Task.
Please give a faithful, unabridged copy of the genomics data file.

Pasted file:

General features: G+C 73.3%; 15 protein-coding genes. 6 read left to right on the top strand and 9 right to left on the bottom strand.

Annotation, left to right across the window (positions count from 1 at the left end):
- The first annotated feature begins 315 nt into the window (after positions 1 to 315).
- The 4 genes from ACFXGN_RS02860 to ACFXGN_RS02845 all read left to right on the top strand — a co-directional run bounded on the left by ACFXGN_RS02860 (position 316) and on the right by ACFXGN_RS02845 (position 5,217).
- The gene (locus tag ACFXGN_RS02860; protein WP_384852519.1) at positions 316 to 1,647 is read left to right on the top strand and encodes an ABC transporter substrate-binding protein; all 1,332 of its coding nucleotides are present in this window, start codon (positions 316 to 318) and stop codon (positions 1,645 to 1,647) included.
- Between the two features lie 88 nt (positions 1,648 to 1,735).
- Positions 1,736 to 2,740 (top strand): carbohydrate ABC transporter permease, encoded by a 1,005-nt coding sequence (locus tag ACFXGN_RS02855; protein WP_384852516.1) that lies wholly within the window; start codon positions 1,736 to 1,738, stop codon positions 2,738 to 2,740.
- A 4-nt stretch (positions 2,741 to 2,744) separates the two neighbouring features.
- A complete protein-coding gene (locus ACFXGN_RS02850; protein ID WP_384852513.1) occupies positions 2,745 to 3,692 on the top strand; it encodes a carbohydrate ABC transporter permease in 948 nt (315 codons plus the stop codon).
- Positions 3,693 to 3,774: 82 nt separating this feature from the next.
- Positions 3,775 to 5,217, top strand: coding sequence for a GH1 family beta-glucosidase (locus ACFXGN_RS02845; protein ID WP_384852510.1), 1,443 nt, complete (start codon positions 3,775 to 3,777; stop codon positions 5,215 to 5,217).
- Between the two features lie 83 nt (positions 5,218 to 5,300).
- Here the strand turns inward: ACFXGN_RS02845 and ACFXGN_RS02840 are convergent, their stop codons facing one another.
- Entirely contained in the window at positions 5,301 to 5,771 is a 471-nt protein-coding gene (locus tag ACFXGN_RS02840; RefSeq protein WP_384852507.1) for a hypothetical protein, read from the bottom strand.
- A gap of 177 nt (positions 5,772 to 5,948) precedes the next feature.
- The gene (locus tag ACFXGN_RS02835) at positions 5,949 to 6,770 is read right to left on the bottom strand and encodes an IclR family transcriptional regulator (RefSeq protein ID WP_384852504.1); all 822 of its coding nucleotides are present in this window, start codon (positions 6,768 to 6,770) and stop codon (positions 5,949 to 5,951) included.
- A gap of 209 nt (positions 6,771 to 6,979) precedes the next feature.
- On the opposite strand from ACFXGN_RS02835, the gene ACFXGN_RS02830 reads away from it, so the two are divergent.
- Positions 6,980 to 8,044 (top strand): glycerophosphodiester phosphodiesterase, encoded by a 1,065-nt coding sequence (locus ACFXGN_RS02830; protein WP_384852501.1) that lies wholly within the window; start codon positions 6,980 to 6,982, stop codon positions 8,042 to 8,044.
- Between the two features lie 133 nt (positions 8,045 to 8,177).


General features: G+C 73.3%; 15 protein-coding genes. 6 read left to right on the top strand and 9 right to left on the bottom strand.

Annotation, left to right across the window (positions count from 1 at the left end):
- The first annotated feature begins 315 nt into the window (after positions 1 to 315).
- The 4 genes from ACFXGN_RS02860 to ACFXGN_RS02845 all read left to right on the top strand — a co-directional run bounded on the left by ACFXGN_RS02860 (position 316) and on the right by ACFXGN_RS02845 (position 5,217).
- The gene (locus tag ACFXGN_RS02860; protein WP_384852519.1) at positions 316 to 1,647 is read left to right on the top strand and encodes an ABC transporter substrate-binding protein; all 1,332 of its coding nucleotides are present in this window, start codon (positions 316 to 318) and stop codon (positions 1,645 to 1,647) included.
- Between the two features lie 88 nt (positions 1,648 to 1,735).
- Positions 1,736 to 2,740 (top strand): carbohydrate ABC transporter permease, encoded by a 1,005-nt coding sequence (locus tag ACFXGN_RS02855; protein WP_384852516.1) that lies wholly within the window; start codon positions 1,736 to 1,738, stop codon positions 2,738 to 2,740.
- A 4-nt stretch (positions 2,741 to 2,744) separates the two neighbouring features.
- A complete protein-coding gene (locus ACFXGN_RS02850; protein ID WP_384852513.1) occupies positions 2,745 to 3,692 on the top strand; it encodes a carbohydrate ABC transporter permease in 948 nt (315 codons plus the stop codon).
- Positions 3,693 to 3,774: 82 nt separating this feature from the next.
- Positions 3,775 to 5,217, top strand: coding sequence for a GH1 family beta-glucosidase (locus ACFXGN_RS02845; protein ID WP_384852510.1), 1,443 nt, complete (start codon positions 3,775 to 3,777; stop codon positions 5,215 to 5,217).
- Between the two features lie 83 nt (positions 5,218 to 5,300).
- Here the strand turns inward: ACFXGN_RS02845 and ACFXGN_RS02840 are convergent, their stop codons facing one another.
- Entirely contained in the window at positions 5,301 to 5,771 is a 471-nt protein-coding gene (locus tag ACFXGN_RS02840; RefSeq protein WP_384852507.1) for a hypothetical protein, read from the bottom strand.
- A gap of 177 nt (positions 5,772 to 5,948) precedes the next feature.
- The gene (locus tag ACFXGN_RS02835) at positions 5,949 to 6,770 is read right to left on the bottom strand and encodes an IclR family transcriptional regulator (RefSeq protein ID WP_384852504.1); all 822 of its coding nucleotides are present in this window, start codon (positions 6,768 to 6,770) and stop codon (positions 5,949 to 5,951) included.
- A gap of 209 nt (positions 6,771 to 6,979) precedes the next feature.
- On the opposite strand from ACFXGN_RS02835, the gene ACFXGN_RS02830 reads away from it, so the two are divergent.
- Positions 6,980 to 8,044 (top strand): glycerophosphodiester phosphodiesterase, encoded by a 1,065-nt coding sequence (locus ACFXGN_RS02830; protein WP_384852501.1) that lies wholly within the window; start codon positions 6,980 to 6,982, stop codon positions 8,042 to 8,044.
- Between the two features lie 133 nt (positions 8,045 to 8,177).